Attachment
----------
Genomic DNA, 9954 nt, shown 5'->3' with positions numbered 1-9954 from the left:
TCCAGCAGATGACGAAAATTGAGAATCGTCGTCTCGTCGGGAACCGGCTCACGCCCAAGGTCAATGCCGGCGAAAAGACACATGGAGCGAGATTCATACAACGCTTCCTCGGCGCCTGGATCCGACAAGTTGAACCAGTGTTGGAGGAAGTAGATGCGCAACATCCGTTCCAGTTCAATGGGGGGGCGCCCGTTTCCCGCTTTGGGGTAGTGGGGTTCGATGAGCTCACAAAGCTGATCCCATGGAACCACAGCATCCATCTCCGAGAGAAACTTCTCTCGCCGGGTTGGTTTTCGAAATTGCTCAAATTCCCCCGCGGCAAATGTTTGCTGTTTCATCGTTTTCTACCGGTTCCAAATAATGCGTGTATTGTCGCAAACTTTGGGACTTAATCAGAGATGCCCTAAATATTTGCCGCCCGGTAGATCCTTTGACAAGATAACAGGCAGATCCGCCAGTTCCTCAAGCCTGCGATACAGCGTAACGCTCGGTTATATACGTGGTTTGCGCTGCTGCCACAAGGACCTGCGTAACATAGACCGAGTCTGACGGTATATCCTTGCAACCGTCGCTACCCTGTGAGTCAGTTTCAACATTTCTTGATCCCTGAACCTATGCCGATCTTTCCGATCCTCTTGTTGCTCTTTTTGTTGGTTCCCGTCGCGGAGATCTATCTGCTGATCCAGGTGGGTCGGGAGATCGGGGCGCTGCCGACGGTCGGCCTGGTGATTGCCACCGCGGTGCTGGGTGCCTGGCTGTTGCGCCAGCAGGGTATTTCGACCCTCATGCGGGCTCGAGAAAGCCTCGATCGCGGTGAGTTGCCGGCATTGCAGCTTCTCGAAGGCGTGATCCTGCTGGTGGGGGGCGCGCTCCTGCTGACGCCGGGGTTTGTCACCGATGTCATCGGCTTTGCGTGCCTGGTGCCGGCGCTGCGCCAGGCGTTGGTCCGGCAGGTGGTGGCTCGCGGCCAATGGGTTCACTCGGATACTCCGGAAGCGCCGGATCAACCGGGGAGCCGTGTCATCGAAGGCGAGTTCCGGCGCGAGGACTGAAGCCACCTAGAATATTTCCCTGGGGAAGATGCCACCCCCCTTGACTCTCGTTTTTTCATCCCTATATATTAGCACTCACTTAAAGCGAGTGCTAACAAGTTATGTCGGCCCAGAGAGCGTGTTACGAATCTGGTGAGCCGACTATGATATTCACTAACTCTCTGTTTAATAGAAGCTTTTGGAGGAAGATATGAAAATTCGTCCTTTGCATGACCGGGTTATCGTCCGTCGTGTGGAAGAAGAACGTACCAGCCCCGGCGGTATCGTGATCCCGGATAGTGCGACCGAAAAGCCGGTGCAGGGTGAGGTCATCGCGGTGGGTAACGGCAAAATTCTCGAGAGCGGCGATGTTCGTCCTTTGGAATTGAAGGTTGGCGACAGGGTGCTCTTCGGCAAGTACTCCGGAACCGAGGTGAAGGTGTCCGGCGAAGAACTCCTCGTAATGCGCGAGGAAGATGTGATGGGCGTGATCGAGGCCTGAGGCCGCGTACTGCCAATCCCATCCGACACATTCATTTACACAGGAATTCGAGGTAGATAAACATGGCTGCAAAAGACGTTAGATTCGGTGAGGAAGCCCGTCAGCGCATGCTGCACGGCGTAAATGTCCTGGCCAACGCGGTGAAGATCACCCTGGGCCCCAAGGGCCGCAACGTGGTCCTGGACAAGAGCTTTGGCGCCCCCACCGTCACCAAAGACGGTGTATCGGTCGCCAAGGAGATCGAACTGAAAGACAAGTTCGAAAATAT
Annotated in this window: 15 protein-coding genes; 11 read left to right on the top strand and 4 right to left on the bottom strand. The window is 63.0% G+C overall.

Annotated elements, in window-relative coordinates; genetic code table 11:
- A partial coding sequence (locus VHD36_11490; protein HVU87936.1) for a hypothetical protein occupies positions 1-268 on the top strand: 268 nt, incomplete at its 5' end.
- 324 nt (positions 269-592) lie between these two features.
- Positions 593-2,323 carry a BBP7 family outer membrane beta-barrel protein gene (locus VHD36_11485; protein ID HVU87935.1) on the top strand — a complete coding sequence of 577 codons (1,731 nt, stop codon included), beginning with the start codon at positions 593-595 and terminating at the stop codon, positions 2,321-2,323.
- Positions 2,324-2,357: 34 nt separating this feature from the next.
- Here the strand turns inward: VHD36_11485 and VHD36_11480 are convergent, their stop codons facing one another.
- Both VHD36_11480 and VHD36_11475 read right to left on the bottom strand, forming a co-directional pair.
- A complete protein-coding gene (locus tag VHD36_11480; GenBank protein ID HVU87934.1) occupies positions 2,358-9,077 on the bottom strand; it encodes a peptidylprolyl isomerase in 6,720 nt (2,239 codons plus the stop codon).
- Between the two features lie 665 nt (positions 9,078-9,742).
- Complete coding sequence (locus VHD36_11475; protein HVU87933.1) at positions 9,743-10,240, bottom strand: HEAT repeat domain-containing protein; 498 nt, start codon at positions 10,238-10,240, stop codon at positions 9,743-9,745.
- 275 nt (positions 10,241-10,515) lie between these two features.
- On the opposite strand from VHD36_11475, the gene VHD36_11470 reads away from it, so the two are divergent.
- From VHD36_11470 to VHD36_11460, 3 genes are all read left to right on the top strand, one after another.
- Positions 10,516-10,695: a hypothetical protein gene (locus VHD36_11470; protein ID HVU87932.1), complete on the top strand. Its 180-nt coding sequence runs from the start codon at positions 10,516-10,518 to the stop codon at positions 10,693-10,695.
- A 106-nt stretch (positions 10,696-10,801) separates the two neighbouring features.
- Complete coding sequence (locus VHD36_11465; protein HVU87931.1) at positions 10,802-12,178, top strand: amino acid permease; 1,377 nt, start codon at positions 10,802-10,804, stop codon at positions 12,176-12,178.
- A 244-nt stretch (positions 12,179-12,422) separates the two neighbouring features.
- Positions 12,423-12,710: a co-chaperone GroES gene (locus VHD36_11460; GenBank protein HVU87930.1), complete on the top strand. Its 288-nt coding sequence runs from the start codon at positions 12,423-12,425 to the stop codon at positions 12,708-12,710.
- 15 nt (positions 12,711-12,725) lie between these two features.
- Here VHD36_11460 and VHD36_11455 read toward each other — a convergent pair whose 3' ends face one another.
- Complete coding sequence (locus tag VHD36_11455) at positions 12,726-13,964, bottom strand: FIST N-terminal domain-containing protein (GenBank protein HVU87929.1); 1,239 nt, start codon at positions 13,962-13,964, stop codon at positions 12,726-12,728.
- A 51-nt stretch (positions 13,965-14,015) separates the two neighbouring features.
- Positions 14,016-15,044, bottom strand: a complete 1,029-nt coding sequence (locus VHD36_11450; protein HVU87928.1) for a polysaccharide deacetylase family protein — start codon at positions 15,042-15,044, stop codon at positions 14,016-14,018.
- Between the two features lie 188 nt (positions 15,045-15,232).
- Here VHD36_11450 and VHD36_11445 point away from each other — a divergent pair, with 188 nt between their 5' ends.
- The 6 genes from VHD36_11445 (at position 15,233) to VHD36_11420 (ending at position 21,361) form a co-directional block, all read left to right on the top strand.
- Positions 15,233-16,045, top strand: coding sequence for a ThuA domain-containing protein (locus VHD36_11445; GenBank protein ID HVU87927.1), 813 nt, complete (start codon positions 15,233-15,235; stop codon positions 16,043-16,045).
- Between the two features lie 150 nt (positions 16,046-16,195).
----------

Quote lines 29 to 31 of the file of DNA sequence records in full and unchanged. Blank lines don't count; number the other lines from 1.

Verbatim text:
- The 6 genes from VHD36_11445 (at position 15,233) to VHD36_11420 (ending at position 21,361) form a co-directional block, all read left to right on the top strand.
- Positions 15,233-16,045, top strand: coding sequence for a ThuA domain-containing protein (locus VHD36_11445; GenBank protein ID HVU87927.1), 813 nt, complete (start codon positions 15,233-15,235; stop codon positions 16,043-16,045).
- Between the two features lie 150 nt (positions 16,046-16,195).